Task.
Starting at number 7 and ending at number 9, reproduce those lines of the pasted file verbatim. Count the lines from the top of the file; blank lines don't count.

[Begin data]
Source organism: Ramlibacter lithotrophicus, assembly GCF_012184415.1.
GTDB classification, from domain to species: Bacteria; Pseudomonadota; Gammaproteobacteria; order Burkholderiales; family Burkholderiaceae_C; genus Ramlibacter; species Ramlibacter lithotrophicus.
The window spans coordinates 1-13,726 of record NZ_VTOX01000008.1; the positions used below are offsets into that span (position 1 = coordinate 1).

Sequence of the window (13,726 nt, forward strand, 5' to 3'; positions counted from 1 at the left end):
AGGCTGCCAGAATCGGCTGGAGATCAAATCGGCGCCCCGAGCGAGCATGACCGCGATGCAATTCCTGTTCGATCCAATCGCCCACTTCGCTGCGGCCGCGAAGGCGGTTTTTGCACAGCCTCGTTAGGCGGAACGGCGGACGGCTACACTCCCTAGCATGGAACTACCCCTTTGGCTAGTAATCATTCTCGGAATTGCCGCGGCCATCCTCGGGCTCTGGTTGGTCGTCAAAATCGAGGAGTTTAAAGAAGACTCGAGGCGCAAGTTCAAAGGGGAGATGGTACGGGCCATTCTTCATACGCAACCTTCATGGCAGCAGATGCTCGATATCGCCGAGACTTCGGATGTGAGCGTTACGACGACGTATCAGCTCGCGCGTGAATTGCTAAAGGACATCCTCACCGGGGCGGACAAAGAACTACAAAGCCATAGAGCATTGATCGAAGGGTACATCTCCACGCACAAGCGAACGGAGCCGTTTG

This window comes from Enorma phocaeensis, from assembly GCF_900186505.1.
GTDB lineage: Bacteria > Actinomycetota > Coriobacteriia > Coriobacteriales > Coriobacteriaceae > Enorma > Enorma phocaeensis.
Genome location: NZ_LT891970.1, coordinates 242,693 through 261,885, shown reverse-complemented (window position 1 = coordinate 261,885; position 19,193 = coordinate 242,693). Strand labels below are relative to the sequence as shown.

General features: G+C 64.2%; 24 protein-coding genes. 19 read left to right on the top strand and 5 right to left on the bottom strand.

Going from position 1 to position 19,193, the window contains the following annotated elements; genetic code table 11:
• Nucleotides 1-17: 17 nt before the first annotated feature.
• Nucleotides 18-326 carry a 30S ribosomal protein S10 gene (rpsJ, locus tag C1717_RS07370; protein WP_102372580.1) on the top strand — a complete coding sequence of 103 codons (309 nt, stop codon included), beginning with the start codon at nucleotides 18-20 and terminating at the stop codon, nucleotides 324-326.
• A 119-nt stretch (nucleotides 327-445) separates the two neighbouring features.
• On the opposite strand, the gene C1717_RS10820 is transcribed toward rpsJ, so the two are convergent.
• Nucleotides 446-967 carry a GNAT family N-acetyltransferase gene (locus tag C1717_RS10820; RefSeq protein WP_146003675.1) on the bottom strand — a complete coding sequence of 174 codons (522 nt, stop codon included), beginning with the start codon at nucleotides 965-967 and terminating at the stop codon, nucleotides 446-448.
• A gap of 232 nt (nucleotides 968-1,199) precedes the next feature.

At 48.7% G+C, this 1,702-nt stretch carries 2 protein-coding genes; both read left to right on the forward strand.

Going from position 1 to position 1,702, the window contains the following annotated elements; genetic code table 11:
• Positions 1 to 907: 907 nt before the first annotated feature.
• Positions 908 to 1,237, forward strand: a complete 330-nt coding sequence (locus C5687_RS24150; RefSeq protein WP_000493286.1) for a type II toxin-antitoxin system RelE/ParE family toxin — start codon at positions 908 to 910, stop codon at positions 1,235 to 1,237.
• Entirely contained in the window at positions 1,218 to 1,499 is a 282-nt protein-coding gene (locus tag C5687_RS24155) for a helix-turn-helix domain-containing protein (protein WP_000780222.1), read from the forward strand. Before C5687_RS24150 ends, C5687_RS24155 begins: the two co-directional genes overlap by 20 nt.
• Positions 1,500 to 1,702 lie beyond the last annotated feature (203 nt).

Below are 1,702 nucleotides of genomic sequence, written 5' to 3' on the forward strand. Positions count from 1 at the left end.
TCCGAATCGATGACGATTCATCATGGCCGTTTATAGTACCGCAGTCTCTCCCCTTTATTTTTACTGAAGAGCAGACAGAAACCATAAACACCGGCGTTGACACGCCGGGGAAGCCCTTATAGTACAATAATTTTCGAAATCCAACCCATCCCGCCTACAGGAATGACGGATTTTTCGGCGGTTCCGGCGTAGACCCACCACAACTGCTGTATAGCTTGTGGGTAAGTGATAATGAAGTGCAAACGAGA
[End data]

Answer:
GTDB lineage: Bacteria > Actinomycetota > Coriobacteriia > Coriobacteriales > Coriobacteriaceae > Enorma > Enorma phocaeensis.
Genome location: NZ_LT891970.1, coordinates 242,693 through 261,885, shown reverse-complemented (window position 1 = coordinate 261,885; position 19,193 = coordinate 242,693). Strand labels below are relative to the sequence as shown.

General features: G+C 64.2%; 24 protein-coding genes. 19 read left to right on the top strand and 5 right to left on the bottom strand.